I am a republican and I am not happy about the job GOP has been doing (current GOP really suck); all of their out of control spending and pork makes me sick to hear. There is no leadership. They are not organized and not focused on the real issues. How can I make them to change and to start listening to their base? How?
    I am considering teaching them a lesson and voting for a democrat. In addition, many of the republicans just simply have to go (not only leave the Washington but also leave the party)

  3. brion says:

    Yup. House will go to Democrats…Senate will remain in the meaty paws of the “borrow and spend” Rethuglicans ;) —couldn’t resist—

  4. Tom O says:

    I follow political news pretty closely. Most of the surveys I see tell me that in the absence of some new factor influencing the election, the Dem’s almost certainly will control the House, and have a 50/50 chance at the Senate.

    I wonder if there is an structural Republican bias in the futures market, in that the great majority of participants are probably Republicans.

  5. brion says:

    “What is lacking are people with a moral compass”….

    advsys, i couldn’t -disagree- more with you.

    The answer is simple.
    You want higher caliber people representing the people? Elect the people instead of the predators.
    How? Change the Rules of the game…

    Publicly financed campaigns and
    real Lobbying reform.
    Ba Da Bing.
    It really is….that simple.

    In the meantime, fer god’ssake people, vote Democrat this Fall.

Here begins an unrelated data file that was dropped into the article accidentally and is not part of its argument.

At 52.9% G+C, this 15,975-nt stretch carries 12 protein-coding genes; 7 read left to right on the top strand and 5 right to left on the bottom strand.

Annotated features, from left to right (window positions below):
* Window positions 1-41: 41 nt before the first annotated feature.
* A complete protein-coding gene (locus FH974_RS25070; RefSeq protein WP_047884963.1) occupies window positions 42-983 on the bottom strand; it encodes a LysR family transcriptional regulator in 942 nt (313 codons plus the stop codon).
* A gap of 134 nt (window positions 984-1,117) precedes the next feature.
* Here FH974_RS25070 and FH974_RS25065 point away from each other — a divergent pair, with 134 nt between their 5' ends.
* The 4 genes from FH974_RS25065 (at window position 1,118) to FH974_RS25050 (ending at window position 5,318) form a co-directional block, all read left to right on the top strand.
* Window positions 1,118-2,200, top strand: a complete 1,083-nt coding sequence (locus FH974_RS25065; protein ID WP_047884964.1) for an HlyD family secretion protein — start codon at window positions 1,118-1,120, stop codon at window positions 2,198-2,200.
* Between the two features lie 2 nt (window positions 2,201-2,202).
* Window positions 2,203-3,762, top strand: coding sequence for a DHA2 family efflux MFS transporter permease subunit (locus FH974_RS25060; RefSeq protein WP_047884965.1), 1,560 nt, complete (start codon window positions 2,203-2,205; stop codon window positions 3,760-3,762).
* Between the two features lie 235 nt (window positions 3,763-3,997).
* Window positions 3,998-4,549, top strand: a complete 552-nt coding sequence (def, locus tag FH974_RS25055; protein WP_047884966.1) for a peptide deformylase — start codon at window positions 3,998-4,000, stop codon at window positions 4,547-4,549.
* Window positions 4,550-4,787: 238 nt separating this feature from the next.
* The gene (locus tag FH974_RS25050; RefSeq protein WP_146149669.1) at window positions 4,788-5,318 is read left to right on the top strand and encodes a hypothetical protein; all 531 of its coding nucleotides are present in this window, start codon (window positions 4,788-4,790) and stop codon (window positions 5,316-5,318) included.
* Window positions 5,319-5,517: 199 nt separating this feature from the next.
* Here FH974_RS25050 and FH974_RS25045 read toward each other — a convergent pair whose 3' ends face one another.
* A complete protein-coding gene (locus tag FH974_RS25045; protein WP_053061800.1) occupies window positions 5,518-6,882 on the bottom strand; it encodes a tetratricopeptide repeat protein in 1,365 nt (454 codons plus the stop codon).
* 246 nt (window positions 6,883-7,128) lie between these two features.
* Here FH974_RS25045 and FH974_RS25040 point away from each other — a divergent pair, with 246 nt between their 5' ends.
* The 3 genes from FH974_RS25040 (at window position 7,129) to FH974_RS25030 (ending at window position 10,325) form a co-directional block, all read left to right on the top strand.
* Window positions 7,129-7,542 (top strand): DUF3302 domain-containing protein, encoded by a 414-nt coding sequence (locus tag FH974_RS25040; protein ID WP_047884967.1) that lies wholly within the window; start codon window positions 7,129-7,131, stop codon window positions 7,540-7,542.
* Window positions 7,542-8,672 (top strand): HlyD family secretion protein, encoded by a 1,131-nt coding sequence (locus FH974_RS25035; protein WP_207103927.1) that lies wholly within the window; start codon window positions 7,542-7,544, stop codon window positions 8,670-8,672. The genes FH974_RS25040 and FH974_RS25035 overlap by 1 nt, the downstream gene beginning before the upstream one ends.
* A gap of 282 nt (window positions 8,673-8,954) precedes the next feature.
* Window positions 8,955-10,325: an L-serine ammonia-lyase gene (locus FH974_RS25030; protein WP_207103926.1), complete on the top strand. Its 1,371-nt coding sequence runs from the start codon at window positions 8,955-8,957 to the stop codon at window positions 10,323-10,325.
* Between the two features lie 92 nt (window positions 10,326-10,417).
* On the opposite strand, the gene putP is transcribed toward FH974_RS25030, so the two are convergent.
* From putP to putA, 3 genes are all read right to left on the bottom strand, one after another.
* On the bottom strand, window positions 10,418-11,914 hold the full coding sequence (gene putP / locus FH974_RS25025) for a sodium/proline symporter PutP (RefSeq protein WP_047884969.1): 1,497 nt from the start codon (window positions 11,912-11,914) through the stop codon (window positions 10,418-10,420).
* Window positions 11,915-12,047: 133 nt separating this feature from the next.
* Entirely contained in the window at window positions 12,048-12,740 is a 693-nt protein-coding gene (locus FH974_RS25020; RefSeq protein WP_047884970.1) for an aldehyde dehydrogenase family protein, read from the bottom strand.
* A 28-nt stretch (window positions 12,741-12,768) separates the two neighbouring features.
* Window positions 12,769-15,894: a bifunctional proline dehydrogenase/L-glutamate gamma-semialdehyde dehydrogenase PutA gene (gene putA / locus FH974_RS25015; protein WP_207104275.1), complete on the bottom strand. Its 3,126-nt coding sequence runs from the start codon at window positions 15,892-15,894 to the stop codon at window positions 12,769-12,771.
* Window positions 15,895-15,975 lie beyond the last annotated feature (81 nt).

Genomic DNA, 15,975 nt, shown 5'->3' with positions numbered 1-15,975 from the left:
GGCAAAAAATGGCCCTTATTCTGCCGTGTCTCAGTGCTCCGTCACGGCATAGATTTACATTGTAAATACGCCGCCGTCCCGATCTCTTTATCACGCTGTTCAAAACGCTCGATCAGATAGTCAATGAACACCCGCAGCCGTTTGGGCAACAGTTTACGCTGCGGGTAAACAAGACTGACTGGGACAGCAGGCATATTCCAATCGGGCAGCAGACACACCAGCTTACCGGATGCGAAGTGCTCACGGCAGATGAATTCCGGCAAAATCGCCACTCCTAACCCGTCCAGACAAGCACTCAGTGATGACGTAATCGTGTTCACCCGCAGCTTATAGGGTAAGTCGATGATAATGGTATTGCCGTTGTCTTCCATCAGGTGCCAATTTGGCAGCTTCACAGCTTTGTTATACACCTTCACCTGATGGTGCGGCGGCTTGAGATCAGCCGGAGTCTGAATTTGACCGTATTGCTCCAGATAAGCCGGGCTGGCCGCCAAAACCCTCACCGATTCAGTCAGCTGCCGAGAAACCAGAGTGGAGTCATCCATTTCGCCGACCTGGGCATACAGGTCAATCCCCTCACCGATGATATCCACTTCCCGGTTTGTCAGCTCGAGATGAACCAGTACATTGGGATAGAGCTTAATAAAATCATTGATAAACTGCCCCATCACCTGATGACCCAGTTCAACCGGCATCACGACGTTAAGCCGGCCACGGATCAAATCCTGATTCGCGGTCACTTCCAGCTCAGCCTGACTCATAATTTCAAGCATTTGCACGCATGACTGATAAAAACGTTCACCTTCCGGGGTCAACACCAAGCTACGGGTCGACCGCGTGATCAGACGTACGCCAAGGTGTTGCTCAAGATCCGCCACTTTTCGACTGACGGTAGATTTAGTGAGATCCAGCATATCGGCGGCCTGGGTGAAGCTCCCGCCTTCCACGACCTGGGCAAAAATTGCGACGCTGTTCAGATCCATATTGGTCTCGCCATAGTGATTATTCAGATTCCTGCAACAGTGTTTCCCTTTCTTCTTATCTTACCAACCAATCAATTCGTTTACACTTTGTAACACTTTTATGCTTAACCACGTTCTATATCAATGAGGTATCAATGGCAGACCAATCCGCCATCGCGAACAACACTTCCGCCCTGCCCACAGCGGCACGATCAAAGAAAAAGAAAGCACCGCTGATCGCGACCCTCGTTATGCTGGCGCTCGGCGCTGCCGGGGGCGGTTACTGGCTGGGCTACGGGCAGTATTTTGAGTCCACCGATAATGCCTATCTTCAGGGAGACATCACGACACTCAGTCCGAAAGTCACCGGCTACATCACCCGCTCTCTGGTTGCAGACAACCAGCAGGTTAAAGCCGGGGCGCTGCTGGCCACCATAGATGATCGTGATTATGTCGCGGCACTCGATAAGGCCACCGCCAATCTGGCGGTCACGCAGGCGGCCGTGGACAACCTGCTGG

6. wunsacon says:

    ——— INSTANT RUN-OFF VOTING (IRV) ———

    Please read about it elsewhere.

  7. V L says:

    Unfortunately GOP has become nothing more but borrow, spend, put America into debt and do nothing party. It is possible that GOP has already bankrupted the country and we do not know about it because of their “Enron-style” of reporting.

    “Washington’s Enron-style accounting is now so widespread and so deeply ingrained; the nation could be bankrupt and not even know it.”
    The Greatest Scam of All Time (by Martin Weiss)

    http://www.moneyandmarkets.com/press.asp?rls_id=427&cat_id=6

  8. ken says:

    The overall market is made of of tens of thousands of people making tens of thousands of decisions on a daily basis. This is supposed to produce an efficient market which discounts all information, speculative and factual.

    With this in mind I think it is clear that the market is discounting a Democratic win in either the House, Senate or both. That is why the market has been rallying each time it looks more certain for Democrats.

    A word of caution however: Once it becomes certain Democrats will actually win, expect a market correction. If this doesn’t take place before the election it will certainly happen following the election.

  9. brion says:

    Is Time magazine top-ticking the GOP “revolution”?
    ..or is it a contrary indicator?;)

    http://www.time.com/time/magazine/article/0,9171,1543874,00.html

    ~~~
    BR:

    Actually, they already did — April of last year!

    See this: Has Time magazine pulled a ‘New Coke’ with their ‘Ann Coulter’ cover? Since then, Presdient Bush and GOP poll rartings have been pretty much straight down…

  10. muckdog says:

    What makes the House change tougher than the poll results show is gerrymandering. Only 3 dozen House races are even contestable, and most of those are already held by Democrats. Yes, I imagine in contested races the Democrats have the advantage. But I’m not sure if most folks are even that aware of the Foley mess. Or even care. Most folks vote their pocketbooks.

  11. Fred says:

    This October surprise was sprung a bit early.

  12. RW says:

    It would take some serious regulation WRT election financing, gerrymandering, franking, influence peddling, voting, etc to make the US congressional races look anything like a ‘free’ market, of ideas or anything else. By extension that suggests, to me at least, that any kind of market approach to predicting election results would not likely work very well even if volume was adequate.